Homemade Snowmobiles To Be Show Feature
Vintage homemade snowmobiles will be featured this weekend at the Antique and Vintage Snowmobile Show in Naubinway, and organizers Charlie and Marilyn Vallier are among those looking forward to their first opportunity to see the creative inventions that will be registered for display Saturday morning at the Top of the Lake Snowmobile Museum. The show will begin Friday, February 20, with two snowmobile trail rides. Homemade, custom, and vintage sleds will be displayed by collectors to the public Saturday, February 21, from 10 a.m. to 3 p.m. along US-2 in Naubinway. Admission to the outdoor show is free, and food vendors and a swap meet will be available.
"One of the sleds to watch for at the show was handmade by a machinist at Port Inland Quarry near Gulliver, a man named Anderson, in the 1950s," said Mr. Vallier. This sled is on display in the snowmobile museum. Mr. Vallier said he first saw the unique sled at a snowmobile show years ago, and later, the son of the machinist, a man then in his 70s, told Mr. Vallier the story of how his father had made the snowmobile.
Another vintage model to be seen at the show is a 1950 Dupras, homemade in Marquette.
Antique and unusual snowmobiles will be displayed all day Saturday, said Mr. Vallier, and show organizers won't see most of the entries until they show up that morning. Last year's show featured 196 snowmobiles, and a similar number is expected this year.
Rare snowmobiles from the 1970s known as Boa Skis will be among those on display. Members of the "Boa Ski Brothers" collectors club will come from seven states and Canada to enjoy the Naubinway show and Friday's trail ride.
"There will also be some custom made, hot rod type deals," Mr. Vallier said. "We have people coming from Indiana, Illinois, Ohio, Wisconsin, Minnesota, and Canada. Some will spend a whole week here, riding the snowmobile trails before the show."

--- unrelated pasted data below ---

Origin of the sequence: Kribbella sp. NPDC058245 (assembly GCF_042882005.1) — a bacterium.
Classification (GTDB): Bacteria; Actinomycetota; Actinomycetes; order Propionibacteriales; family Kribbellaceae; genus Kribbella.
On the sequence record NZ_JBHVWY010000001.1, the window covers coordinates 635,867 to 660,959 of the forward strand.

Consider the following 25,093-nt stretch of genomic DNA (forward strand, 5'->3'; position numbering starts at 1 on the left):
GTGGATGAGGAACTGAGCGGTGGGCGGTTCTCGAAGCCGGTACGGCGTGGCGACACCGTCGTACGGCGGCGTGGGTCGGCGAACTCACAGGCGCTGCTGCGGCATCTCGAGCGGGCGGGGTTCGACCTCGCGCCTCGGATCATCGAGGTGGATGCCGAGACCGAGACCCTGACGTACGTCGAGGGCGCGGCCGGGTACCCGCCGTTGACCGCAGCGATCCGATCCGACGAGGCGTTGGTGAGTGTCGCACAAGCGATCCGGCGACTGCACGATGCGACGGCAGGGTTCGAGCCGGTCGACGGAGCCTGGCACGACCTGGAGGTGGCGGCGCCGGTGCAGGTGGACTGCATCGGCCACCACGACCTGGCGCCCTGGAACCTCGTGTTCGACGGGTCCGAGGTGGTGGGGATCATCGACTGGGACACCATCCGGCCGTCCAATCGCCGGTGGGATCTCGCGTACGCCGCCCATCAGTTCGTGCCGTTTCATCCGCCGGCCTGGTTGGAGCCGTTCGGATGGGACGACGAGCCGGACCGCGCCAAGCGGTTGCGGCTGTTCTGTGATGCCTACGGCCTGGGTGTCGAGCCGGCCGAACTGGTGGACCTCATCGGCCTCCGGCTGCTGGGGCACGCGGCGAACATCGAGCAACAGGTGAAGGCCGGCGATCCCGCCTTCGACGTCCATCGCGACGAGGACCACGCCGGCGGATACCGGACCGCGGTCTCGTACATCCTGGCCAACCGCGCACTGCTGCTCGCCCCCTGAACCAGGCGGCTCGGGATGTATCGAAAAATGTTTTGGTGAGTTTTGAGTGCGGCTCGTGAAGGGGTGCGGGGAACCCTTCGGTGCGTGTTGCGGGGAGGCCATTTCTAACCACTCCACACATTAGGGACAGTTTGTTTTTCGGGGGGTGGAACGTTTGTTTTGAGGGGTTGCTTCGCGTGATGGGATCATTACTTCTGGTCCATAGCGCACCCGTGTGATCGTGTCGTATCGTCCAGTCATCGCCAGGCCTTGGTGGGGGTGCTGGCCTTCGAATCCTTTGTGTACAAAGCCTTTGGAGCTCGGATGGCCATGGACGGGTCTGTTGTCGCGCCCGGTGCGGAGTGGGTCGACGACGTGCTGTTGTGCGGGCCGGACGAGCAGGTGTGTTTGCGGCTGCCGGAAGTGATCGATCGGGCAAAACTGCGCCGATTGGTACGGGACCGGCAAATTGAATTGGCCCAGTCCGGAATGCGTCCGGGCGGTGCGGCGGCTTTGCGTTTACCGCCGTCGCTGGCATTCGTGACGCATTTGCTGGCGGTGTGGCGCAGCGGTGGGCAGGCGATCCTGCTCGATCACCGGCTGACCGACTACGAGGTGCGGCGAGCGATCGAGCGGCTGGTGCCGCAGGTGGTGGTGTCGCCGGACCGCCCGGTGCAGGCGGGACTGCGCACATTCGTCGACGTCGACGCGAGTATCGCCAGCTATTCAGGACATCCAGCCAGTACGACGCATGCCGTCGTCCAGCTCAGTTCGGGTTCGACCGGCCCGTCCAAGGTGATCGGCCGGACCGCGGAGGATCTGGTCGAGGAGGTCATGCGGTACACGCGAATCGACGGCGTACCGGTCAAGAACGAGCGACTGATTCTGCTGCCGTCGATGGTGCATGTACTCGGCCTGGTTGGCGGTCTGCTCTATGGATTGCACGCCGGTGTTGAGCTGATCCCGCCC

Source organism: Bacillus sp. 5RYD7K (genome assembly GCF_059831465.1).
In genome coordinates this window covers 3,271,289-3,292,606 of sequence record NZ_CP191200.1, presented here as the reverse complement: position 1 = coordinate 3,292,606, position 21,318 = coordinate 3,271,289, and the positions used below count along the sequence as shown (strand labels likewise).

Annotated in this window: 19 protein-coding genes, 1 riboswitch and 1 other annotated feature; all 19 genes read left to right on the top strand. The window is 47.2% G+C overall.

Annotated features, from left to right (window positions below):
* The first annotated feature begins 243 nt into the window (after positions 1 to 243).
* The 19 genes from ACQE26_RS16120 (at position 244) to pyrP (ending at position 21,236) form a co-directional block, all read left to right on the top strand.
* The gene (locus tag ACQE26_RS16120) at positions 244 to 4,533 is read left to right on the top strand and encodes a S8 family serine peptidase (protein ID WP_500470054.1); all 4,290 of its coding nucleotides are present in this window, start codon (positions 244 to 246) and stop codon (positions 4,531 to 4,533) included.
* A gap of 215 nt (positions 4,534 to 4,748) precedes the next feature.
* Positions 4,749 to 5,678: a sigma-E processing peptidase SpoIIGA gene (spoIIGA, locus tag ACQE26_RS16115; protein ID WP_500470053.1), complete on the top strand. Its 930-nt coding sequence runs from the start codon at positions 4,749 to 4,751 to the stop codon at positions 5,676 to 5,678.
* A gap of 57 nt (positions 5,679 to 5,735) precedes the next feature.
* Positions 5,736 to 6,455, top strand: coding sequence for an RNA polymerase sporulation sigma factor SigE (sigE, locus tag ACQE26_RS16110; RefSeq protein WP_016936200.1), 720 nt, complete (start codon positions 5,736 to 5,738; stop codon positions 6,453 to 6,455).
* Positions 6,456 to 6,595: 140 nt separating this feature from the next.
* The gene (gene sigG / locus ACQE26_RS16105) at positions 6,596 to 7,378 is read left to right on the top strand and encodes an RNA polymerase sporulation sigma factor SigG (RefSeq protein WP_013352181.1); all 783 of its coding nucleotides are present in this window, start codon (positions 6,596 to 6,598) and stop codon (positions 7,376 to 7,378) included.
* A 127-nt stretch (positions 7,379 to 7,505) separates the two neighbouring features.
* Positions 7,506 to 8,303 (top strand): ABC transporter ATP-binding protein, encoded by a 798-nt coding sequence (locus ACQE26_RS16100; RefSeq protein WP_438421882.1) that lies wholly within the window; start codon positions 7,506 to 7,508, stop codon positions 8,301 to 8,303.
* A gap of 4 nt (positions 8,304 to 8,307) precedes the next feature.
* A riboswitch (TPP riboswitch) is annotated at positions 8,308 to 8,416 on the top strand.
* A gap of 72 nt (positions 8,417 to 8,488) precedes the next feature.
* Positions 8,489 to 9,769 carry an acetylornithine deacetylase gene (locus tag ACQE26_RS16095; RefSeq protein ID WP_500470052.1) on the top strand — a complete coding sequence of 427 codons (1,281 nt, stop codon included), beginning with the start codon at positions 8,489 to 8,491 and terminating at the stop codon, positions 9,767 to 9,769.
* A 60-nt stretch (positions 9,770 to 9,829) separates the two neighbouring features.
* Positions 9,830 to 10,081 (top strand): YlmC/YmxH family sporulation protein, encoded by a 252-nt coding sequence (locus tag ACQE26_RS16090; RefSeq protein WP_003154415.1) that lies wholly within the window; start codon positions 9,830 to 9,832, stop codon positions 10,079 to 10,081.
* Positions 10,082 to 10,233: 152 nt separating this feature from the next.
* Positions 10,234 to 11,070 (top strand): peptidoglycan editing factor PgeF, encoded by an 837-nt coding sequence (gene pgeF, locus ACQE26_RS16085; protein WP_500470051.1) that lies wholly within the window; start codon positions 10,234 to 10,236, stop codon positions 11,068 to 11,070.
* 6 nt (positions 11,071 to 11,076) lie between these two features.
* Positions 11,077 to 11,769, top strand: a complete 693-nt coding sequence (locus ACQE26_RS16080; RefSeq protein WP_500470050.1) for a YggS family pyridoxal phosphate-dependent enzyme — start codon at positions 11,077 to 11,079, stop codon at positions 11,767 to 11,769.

Interest is strong for the 17th annual show, with inquiries coming in daily from new visitors who want to know more about the event.
"Now we have a little competition, because the antique-vintage sport has grown so much," he said, referring to the growing list of antique snowmobile shows in the Midwest. "Now you have those one-lunger races, too, so more and more people are into the vintage stuff."
The Naubinway show, endorsed by the Antique Snowmobile Club of America, begins Friday with a 9 a.m. breakfast ride for antique rubber track sleds. The ride will be from King's Motel to Engadine Town Hall 11 miles away, where a breakfast will be served by American Legion Post 290.
Friday will feature a 1 p.m. ride for all snowmobiles, especially those featuring rear engines, to the Pipeline Bridge for a bonfire. Participants may bring marshmallows and hot dogs to roast. Events for Hus-Skis snowmobiles will take place there.
Saturday's events include free registration at 9 a.m. at the snowmobile museum, followed by a sled display on Main Street along US-2. Foot booths and a swap meet will be set up there.
A banquet for show exhibitors and the public will be from 4:30 p.m. to 6 p.m. at Garfield Township Hall in Engadine. John McGuirk will give a presentation about homemade snowmobiles, and awards will be announced for show participants. A raffle will take place to benefit the museum.
Snowmobile Museum Open
The Top of the Lake Snowmobile Museum is two blocks south of the blinking light in Naubinway, 42 miles west of the Mackinac Bridge on US-2. The museum features what it calls "the old ones and the odd ones" - antique snowmobiles, snowmobile prototypes, gear, and memorabilia. It features a changing exhibit of more than 60 sleds, including such brand names as Polar, Snowbug, Sno-Jet, Sears, and Skee Whee snowmobiles. It is open Thursdays through Sundays from noon to 6 p.m. Admission to the museum is $5 per person or $10 per family.